If you are thinking of buying a property, taking out title insurance may be a valuable option to consider. There are many risks involved in buying a property, including illegal building works, boundary defects and non-compliance with development laws, to name just a few. Title insurance may protect you against these risks.
Doesn’t my settlement agent look after me?
In most cases appointing a competent settlement agent or settlement lawyer will remove most of the risk involved in buying a property. A settlement agent or lawyer will make a set of standard enquiries regarding the rates and taxes of the property and make reasonable efforts to ensure you receive title to the property at settlement.
However, some risks remain, even with the most competent agent, because it is outside the scope of a settlement agent or lawyer’s instructions when acting in a routine settlement to make every conceivable enquiry relating to your new property. Moreover, if you were going to make a full range of enquiries regarding a property or seek legal advice, you’d be better off doing that before you signed the contract.
Some risks such as incorrect boundary lines and unapproved buildings can continue to exist, despite the diligent work of your settlement agent, and are often only discovered years after settlement takes place. This is where title insurance can come in handy. If you’ve never heard of this particular type of insurance before, you’re not alone: title insurance is relatively new in Western Australia.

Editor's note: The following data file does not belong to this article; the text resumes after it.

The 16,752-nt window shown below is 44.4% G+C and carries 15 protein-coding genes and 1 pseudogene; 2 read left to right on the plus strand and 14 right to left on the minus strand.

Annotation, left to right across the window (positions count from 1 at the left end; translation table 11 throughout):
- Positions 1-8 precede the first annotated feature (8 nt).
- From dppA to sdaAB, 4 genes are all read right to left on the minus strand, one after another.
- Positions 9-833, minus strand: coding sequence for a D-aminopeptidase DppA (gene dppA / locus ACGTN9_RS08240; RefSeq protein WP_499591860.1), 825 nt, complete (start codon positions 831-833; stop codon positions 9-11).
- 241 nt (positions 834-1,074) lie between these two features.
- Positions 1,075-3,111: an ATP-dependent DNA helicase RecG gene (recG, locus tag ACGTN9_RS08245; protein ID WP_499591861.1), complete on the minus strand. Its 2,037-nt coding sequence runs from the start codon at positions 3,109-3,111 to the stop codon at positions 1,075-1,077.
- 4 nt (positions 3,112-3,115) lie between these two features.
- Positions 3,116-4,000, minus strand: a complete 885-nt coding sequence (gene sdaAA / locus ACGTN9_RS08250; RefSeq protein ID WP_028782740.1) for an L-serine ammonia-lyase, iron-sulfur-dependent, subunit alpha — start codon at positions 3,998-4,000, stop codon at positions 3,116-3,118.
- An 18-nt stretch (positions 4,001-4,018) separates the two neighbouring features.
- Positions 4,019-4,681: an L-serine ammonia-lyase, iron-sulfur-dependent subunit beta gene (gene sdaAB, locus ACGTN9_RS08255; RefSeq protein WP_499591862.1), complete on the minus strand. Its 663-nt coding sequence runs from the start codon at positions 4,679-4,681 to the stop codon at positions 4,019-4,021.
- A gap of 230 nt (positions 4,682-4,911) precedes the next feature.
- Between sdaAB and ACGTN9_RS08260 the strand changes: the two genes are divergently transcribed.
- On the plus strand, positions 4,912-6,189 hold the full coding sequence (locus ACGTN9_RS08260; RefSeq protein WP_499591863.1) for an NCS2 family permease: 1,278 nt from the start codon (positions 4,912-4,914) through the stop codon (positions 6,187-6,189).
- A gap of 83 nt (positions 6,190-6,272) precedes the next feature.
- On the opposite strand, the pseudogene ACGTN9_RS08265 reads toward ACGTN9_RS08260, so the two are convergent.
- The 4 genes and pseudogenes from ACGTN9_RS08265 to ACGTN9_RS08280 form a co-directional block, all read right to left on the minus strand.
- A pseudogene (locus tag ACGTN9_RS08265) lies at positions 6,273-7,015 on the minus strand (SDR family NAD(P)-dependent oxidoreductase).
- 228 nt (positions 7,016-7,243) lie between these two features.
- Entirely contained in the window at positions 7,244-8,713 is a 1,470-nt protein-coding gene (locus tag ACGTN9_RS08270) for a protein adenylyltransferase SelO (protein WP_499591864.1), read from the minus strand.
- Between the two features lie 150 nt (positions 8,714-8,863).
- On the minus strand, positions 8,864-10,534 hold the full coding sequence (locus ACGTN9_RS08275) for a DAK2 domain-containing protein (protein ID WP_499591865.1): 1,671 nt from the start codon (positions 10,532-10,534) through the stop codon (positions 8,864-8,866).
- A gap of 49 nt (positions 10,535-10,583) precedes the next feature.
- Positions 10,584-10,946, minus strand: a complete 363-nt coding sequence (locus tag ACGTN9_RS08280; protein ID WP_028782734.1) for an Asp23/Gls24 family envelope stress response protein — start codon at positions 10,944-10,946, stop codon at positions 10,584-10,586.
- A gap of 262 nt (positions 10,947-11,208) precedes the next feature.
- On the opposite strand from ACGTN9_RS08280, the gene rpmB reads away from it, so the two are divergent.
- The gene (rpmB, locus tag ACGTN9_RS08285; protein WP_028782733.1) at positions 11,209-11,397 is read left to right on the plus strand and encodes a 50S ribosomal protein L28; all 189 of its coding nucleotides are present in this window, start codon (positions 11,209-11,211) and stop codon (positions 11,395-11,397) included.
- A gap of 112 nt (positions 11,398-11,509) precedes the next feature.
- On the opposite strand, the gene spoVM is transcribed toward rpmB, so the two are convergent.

What is title insurance?
Title insurance is a specialised insurance policy, which protects against certain risks that threaten your ownership or affect your right to occupy and use your land. Title insurance includes cover for risks that were not known at the time of signing a contract. Examples may include:
- Illegal building works
- Survey and boundary issues
- Fraud, forgery and identity theft
- Unpaid rates and taxes
- Unregistered easements and interests affecting your interest
- Loss due to non-compliance with zoning or development laws
In cases where these issues arise, title insurance works like a normal insurance policy. You make a claim and, if you are eligible, the insurer will cover the costs involved. For example: a homeowner discovers after settlement that a shed or extension on the property has not received council approval. The insurer could cover the cost of rectifying the non-compliant structure, or of gaining retrospective approval.
As with all insurance you must check the wording of your policy carefully when signing up to see what you are covered for.
Some risks that are generally not covered by title insurance include:
- Risk which causes no loss or damage
- Boundary walls and fences
- Native title claims
- Risks or loss arising from environmental contamination or environmental protection
- Structures not built to approved standards or dilapidation of structures
- Pest infestation
How much does it cost?
There are currently two providers of title insurance in Western Australia: First Title and Stewart Title. Both providers offer a policy of lifetime protection for a one-off premium. As a rough guide, as of April 2015 both providers offer cover for a standard residential property with no known risks valued at $500,000 for just under $500. Interested parties should read their policy carefully and consult the insurer to determine the appropriate level of cover.
Title insurance appears to provide property buyers with cover against a range of minor risks they may be exposed to at the time of purchase. The matters covered by title insurance are all in the “extremely unlikely” category, which is reflected in the relatively low, one-off premium payable. Nevertheless, for the risk-averse property buyer, title insurance is worth careful consideration. As always, the devil is in the detail and property buyers should read the insurance policy carefully.